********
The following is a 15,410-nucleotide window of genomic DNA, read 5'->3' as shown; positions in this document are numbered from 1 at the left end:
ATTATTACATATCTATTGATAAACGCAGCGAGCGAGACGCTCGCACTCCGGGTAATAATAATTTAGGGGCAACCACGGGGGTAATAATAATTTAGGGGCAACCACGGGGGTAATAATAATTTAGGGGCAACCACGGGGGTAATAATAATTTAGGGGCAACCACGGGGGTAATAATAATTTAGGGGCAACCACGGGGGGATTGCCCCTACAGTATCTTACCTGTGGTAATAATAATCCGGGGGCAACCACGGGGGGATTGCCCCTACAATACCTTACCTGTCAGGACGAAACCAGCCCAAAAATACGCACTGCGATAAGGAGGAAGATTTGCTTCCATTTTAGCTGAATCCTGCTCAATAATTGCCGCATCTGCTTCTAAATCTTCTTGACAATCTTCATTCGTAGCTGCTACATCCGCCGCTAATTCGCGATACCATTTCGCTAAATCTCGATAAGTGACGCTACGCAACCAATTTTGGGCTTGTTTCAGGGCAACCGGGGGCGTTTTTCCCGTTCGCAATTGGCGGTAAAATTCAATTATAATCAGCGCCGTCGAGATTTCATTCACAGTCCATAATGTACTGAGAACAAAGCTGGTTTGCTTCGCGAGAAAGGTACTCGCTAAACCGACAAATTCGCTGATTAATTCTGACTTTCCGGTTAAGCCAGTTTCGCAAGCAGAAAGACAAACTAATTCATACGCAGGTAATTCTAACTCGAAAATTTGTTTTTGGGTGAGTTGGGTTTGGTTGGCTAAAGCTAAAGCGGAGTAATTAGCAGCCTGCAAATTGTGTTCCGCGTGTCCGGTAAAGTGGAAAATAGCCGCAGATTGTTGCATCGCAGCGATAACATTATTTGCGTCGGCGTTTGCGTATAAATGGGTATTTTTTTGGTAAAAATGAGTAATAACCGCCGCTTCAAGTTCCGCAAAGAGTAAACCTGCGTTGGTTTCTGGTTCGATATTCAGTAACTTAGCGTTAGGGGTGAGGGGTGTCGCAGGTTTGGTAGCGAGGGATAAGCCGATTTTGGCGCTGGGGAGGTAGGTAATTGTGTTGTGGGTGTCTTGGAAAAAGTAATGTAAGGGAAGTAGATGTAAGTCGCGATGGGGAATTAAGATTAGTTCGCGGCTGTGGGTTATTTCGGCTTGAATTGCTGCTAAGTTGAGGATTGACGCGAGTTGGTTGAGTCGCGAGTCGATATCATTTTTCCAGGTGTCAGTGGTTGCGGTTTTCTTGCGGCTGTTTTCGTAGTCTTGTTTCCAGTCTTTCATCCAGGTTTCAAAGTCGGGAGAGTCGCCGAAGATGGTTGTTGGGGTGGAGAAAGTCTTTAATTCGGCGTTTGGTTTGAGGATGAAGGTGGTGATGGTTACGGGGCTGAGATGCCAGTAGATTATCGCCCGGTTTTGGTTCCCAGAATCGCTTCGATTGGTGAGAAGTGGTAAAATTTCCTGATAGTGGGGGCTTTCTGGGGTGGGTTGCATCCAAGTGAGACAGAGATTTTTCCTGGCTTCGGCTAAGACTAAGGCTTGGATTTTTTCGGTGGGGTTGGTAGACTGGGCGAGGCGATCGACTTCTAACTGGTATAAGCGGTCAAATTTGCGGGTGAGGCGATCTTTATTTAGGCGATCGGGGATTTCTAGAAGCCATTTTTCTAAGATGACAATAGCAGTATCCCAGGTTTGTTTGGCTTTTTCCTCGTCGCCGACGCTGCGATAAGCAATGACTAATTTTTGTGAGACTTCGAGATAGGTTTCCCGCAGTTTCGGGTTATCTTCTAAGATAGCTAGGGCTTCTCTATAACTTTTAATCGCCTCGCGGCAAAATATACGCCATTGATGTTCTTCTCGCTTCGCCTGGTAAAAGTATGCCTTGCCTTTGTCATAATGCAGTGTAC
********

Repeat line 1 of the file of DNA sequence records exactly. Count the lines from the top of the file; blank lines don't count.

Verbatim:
The following is a 15,410-nucleotide window of genomic DNA, read 5'->3' as shown; positions in this document are numbered from 1 at the left end: